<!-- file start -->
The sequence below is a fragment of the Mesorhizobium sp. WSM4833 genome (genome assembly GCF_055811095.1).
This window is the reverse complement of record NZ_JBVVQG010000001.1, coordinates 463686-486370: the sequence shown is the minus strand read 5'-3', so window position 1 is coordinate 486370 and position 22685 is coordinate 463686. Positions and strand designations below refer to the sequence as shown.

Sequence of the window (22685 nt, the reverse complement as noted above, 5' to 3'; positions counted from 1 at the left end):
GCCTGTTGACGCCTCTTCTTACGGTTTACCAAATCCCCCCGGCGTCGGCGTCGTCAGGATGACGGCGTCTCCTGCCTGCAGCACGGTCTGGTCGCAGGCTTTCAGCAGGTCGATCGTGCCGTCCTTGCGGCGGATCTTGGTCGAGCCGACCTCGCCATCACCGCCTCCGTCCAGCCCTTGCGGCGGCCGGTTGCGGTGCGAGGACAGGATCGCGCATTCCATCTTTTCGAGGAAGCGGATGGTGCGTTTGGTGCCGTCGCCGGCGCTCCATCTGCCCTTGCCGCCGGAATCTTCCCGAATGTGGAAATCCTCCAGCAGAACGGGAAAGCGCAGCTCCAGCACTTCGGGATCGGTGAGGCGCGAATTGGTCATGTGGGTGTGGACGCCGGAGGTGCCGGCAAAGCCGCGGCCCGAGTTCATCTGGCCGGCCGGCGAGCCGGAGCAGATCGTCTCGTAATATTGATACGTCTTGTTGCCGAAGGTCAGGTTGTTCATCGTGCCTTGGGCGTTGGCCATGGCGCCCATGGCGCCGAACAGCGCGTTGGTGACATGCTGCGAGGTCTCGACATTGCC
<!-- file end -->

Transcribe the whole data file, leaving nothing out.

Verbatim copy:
The sequence below is a fragment of the Mesorhizobium sp. WSM4833 genome (genome assembly GCF_055811095.1).
This window is the reverse complement of record NZ_JBVVQG010000001.1, coordinates 463686-486370: the sequence shown is the minus strand read 5'-3', so window position 1 is coordinate 486370 and position 22685 is coordinate 463686. Positions and strand designations below refer to the sequence as shown.

Sequence of the window (22685 nt, the reverse complement as noted above, 5' to 3'; positions counted from 1 at the left end):
GCCTGTTGACGCCTCTTCTTACGGTTTACCAAATCCCCCCGGCGTCGGCGTCGTCAGGATGACGGCGTCTCCTGCCTGCAGCACGGTCTGGTCGCAGGCTTTCAGCAGGTCGATCGTGCCGTCCTTGCGGCGGATCTTGGTCGAGCCGACCTCGCCATCACCGCCTCCGTCCAGCCCTTGCGGCGGCCGGTTGCGGTGCGAGGACAGGATCGCGCATTCCATCTTTTCGAGGAAGCGGATGGTGCGTTTGGTGCCGTCGCCGGCGCTCCATCTGCCCTTGCCGCCGGAATCTTCCCGAATGTGGAAATCCTCCAGCAGAACGGGAAAGCGCAGCTCCAGCACTTCGGGATCGGTGAGGCGCGAATTGGTCATGTGGGTGTGGACGCCGGAGGTGCCGGCAAAGCCGCGGCCCGAGTTCATCTGGCCGGCCGGCGAGCCGGAGCAGATCGTCTCGTAATATTGATACGTCTTGTTGCCGAAGGTCAGGTTGTTCATCGTGCCTTGGGCGTTGGCCATGGCGCCCATGGCGCCGAACAGCGCGTTGGTGACATGCTGCGAGGTCTCGACATTGCC